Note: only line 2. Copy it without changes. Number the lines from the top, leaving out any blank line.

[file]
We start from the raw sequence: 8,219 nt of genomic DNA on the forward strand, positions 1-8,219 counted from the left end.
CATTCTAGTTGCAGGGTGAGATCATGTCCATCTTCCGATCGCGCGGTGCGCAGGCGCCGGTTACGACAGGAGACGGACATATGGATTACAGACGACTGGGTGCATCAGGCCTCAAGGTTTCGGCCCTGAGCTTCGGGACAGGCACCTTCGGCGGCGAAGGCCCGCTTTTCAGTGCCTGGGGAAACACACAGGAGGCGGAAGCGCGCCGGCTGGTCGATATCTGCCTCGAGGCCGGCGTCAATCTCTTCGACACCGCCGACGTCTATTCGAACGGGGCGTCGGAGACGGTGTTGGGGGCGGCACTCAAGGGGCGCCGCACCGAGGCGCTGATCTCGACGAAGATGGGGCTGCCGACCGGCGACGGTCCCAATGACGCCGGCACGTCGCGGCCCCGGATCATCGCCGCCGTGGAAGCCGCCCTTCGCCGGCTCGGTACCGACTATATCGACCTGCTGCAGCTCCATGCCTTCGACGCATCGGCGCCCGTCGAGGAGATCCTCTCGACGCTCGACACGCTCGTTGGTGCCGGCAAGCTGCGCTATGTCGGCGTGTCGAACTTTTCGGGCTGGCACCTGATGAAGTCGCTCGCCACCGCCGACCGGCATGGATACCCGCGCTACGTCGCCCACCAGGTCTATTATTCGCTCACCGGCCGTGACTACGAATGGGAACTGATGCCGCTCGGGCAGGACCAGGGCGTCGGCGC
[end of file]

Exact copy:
CATTCTAGTTGCAGGGTGAGATCATGTCCATCTTCCGATCGCGCGGTGCGCAGGCGCCGGTTACGACAGGAGACGGACATATGGATTACAGACGACTGGGTGCATCAGGCCTCAAGGTTTCGGCCCTGAGCTTCGGGACAGGCACCTTCGGCGGCGAAGGCCCGCTTTTCAGTGCCTGGGGAAACACACAGGAGGCGGAAGCGCGCCGGCTGGTCGATATCTGCCTCGAGGCCGGCGTCAATCTCTTCGACACCGCCGACGTCTATTCGAACGGGGCGTCGGAGACGGTGTTGGGGGCGGCACTCAAGGGGCGCCGCACCGAGGCGCTGATCTCGACGAAGATGGGGCTGCCGACCGGCGACGGTCCCAATGACGCCGGCACGTCGCGGCCCCGGATCATCGCCGCCGTGGAAGCCGCCCTTCGCCGGCTCGGTACCGACTATATCGACCTGCTGCAGCTCCATGCCTTCGACGCATCGGCGCCCGTCGAGGAGATCCTCTCGACGCTCGACACGCTCGTTGGTGCCGGCAAGCTGCGCTATGTCGGCGTGTCGAACTTTTCGGGCTGGCACCTGATGAAGTCGCTCGCCACCGCCGACCGGCATGGATACCCGCGCTACGTCGCCCACCAGGTCTATTATTCGCTCACCGGCCGTGACTACGAATGGGAACTGATGCCGCTCGGGCAGGACCAGGGCGTCGGCGC